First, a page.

Companies screw up every day. Social media is forcing them to acknowledge failure and make amends much more quickly. Here are three instructive examples:
Jet Blue stranded passengers for seven hours on a Hartford runway in 2011. Eventually, the passengers mutinied.
Price Waterhouse mixed the envelopes at the 2017 Oscars. The Academy gave its Best Picture award to the wrong movie and had to correct the error live on global television.
United Airlines this week forcibly removed a paying passenger, injuring him in the process, in order to make room for an employee.
Next time you hear about one of these cases, start your stopwatch. It’s now a good measure for CEO quality. The CEO is going to apologize. Sincerely. Repeatedly. Without pride or excuse. They will reflect publicly on the pain they have caused, make economic amends, and follow-up to prevent recurrence. The only question is when.
Bad CEOs let the damage to their company and its brand worsen for a day or week or two until the apology is forced from them and weakened by the delay. Good leaders face the music, take the time to clean things up fully, and move on.
PWC was brilliant. Their CEO apologized within the hour and promised a fast investigation. By the following morning, he issued a second statement accepting full responsibility for the fiasco, noting that “For the past 83 years, the Academy has entrusted PwC with the integrity of the awards process during the ceremony, and last night we failed the Academy.”
PWCs well done apology: name those responsible and affected. Like momma taught.
I need to write a few of ’em.
— Marty Manley (@MartyManley) February 28, 2017
Result: red faces at PWC. I doubt they invoice the Academy for services this year. Much tighter procedures in the future. If PWC retains the account, a mistake like this is very unlikely to happen again. Nobody is talking about taking revenge against PWC. I doubt that anyone will sue successfully. The Academy will not renew their contract without a lot of discussion — but their conduct was professional and does not require that they be replaced.
Today a CEO will apologize or no longer be CEO. We are long past the time when Harry Truman’s “Don’t ever apologize for anything” was good leadership advice (although in truth, Presidents rarely apologize for bad decisions while still in office). P.G. Wodehouse, creator of Jeeves, explained the logic of the old-fashioned policy in The Man Upstairs:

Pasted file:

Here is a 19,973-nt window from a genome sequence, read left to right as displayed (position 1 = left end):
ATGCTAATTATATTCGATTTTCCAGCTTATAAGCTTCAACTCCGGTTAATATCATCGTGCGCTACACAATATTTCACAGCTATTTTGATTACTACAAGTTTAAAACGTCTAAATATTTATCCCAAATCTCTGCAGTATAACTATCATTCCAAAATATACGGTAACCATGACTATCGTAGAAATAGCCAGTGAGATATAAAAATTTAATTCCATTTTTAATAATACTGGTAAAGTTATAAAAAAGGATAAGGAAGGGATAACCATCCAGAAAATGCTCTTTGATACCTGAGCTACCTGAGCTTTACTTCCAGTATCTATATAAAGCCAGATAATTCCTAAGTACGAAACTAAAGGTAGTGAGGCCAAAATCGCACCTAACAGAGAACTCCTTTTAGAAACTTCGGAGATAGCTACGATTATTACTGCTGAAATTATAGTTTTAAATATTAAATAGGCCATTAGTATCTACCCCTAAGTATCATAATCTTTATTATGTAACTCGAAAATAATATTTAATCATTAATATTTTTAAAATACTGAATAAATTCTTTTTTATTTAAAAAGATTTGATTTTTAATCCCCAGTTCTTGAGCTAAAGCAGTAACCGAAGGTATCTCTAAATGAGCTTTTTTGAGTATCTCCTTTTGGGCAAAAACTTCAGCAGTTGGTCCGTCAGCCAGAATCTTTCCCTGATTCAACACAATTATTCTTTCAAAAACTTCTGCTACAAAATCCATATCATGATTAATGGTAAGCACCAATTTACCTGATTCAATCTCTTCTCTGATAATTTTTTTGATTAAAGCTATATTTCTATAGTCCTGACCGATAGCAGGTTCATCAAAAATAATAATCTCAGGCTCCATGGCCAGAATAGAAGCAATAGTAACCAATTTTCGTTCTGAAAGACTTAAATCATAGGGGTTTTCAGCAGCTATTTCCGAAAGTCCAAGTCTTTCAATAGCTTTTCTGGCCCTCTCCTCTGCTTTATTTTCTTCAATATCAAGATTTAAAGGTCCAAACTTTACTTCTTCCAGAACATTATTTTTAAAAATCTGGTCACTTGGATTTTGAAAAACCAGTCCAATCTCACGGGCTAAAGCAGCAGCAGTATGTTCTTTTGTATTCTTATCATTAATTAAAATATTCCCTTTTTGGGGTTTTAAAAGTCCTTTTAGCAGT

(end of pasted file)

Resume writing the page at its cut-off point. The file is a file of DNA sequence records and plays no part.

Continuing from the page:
“It is a good rule in life never to apologize. The right sort of people do not want apologies, and the wrong sort take a mean advantage of them.”
This no longer works. When a company screws up, everyone knows it and lots of people tweet it. They look to leadership for a response: do we defend the indefensible or acknowledge the pain we have caused and make it right? Today, a leader needs to declare something to the effect that “I am sorry — we let you down. I apologize to those we hurt. We did not mean to do that, we make no excuses, we will pay you for your suffering, and we will do better in the future.” Then make it right, make damned sure it can’t happen again, and move on. No need to grovel — but you cannot simply pretend that all is well either.
A proper apology can be healing (after he left office, Clinton apologized deeply to Rwandans for ignoring genocide in their country — easily his biggest foreign policy error. Obama will do the same with Syrians someday.) A proper, heartfelt apology can be restorative, as any married man knows.
Done well, an apology can be disarming. David Neeleman, the Founder and CEO of JetBlue demonstrated this after Hartford. His apology began:
“We are sorry and embarrassed. But most of all, we are deeply sorry. Last week was the worst operational week in JetBlue’s seven year history. Many of you were either stranded, delayed or had flights cancelled following the severe winter ice storm in the Northeast.”
Now JetBlue was not the first airline to royally screw passengers by leaving them couped and canned on the tarmac — but this was the first time a CEO had apologized for it. Needleman backed his words with $10 million of ticket refunds, $16 million of vouchers, and an “Airline Traveler Bill of Rights”. It isn’t exactly habeas corpus but it does commit the airline to pay passengers when they blow it next time. Which assuredly they will, given how tightly all airlines now schedule equipment and flights. Jet Blue ran full-page newspaper ads in every big market in the country saying “You deserved better — a lot better — from us last week and we let you down”. Figure $5-10 million for an ad campaign like that.
Did the market hammer the stock? Nope — despite the operating losses, the refunds, and the expensive “I’m sorry” campaign, the stock went up more than 2%, leaving JetBlue shareholders $40 million richer at the end of the day than at the start. Apologizing restores and in some cases increases trust. Trust pays.
Which brings us to the United Airlines incident. United is learning that social media and cell phone videos means that their dumb policies (whether using police to remove a passenger or denying boarding to the children of employees based on how they are dressed) will be videoed, tweeted, and widely viewed within minutes. Start your stopwatch.
First, United issued a tin-eared defense of indefensible conduct. Twelve hours later, a stiff corporate apology. Twenty-four hours later, having suffered bad publicity that caused the company to lose $41 billion in market cap — a job-threatening drop — the CEO appears contrite and without a tie on TV, expressing utter remorse and promising full refunds to all involved. He will no doubt settle generously with the passenger whose teeth he broke. Check the stopwatch: the damage to United is about a billion dollars an hour. Even CEOs respond to those incentives.